Many Australians don't recycle old electronic devices because they don't know where to take them, fear losing valuable data, and think it will cost too much.
Australian households and businesses are not recycling their old computers, tablets, televisions and printers because they fear losing data or they think it will cost too much.
Not-for-profit national electronic waste recycler TechCollect says too many households and businesses are holding onto or not properly disposing of redundant electronic devices to the environment's detriment.
If the e-waste were recycled, the recovered materials could be used in new goods, thereby saving resources and cutting down on landfill.
TechCollect chief executive Carmel Dollisson says Australians are good at recycling paper, cardboard and old printing cartridges but could improve on recycling e-waste.
"We all have a shared responsibility for the products that we consume," Ms Dollisson told AAP.
"You wouldn't finish with your car and leave it on the street."
TechCollect's recent survey of 1,000 respondents in Sydney, Melbourne, Brisbane, Adelaide and Perth shows that 43 per cent are keeping old electronic devices in case they need them again.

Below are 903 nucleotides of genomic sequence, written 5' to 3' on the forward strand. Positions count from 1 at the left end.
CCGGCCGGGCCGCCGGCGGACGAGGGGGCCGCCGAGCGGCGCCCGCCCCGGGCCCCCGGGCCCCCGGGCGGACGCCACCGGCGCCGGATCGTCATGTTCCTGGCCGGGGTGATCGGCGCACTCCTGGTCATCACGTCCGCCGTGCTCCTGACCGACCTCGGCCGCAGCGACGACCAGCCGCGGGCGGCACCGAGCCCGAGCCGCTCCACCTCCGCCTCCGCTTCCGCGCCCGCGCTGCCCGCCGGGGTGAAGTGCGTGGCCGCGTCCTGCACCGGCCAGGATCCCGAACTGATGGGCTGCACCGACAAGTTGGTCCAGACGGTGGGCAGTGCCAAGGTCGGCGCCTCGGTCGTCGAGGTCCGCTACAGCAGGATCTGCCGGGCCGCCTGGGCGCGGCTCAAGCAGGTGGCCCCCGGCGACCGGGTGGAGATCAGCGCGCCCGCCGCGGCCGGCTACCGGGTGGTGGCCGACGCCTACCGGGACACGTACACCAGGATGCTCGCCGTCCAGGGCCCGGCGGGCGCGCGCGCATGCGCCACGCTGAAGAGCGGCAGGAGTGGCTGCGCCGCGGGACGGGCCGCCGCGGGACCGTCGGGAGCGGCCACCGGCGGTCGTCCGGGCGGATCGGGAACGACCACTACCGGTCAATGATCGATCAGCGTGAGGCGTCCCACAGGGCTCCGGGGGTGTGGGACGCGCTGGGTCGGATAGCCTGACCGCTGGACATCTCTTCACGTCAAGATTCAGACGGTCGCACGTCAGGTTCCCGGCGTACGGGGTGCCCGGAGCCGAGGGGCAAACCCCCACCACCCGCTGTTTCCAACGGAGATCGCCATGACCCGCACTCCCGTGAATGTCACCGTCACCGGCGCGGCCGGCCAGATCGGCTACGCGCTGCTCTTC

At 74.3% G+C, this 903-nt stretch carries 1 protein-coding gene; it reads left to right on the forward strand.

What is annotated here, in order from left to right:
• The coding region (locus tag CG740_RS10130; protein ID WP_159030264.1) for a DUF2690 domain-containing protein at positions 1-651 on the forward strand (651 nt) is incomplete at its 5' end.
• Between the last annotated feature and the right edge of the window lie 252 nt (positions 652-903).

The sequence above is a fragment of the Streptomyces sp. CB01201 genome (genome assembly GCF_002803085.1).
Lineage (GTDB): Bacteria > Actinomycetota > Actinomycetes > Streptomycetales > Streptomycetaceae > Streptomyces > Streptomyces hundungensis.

One in five respondents admit to being device hoarders.
Only 33 per cent have taken e-waste to a designated drop-off site, and one in four have thrown their e-waste into the bin, which is likely to end up as landfill.
Respondents cited the loss of personal data, lack of knowledge, data security and cost as key barriers to recycling.
Improperly disposed-of e-waste can contain mercury and other heavy metals that can poison ground water.
But more than 95 per cent of the materials in e-waste is recoverable, including plastics and circuit boards, which can then be sold to industry to be re-used in the manufacture of new goods.
Ms Dollisson said 100,000 tonnes of new electronic devices are imported into Australia each year.
The federal government's target for recycling old computers and televisions in 2016/17 was 58 per cent of the imported tonnage, and the aim is to recycle 62 per cent in 2017/18.
Although the results aren't in yet, Ms Dollisson believes the target for 2016/17 is close to being met.
She said much of the e-waste consists of old computers from businesses.
Big companies are generally good at recycling old equipment, but small to medium-sized enterprises (SMEs) are not.
SMEs may have between 20 and 50 computers and have no idea what to do with them when no longer needed.
Most SMEs don't know that the e-waste can be recycled, are worried that it will cost too much, and that data security may be compromised.
"Those things are the challenges that we need to overcome, and educate the businesses that these products are eminently recyclable," Ms Dollisson said.
She said TechCollect is funded by manufacturers of electronic goods and its recycling service is free.
Most manufacturers have information on their websites on how to re-set devices or wipe data, there are services that can wipe data for you, and there is also software that can assist in wiping data.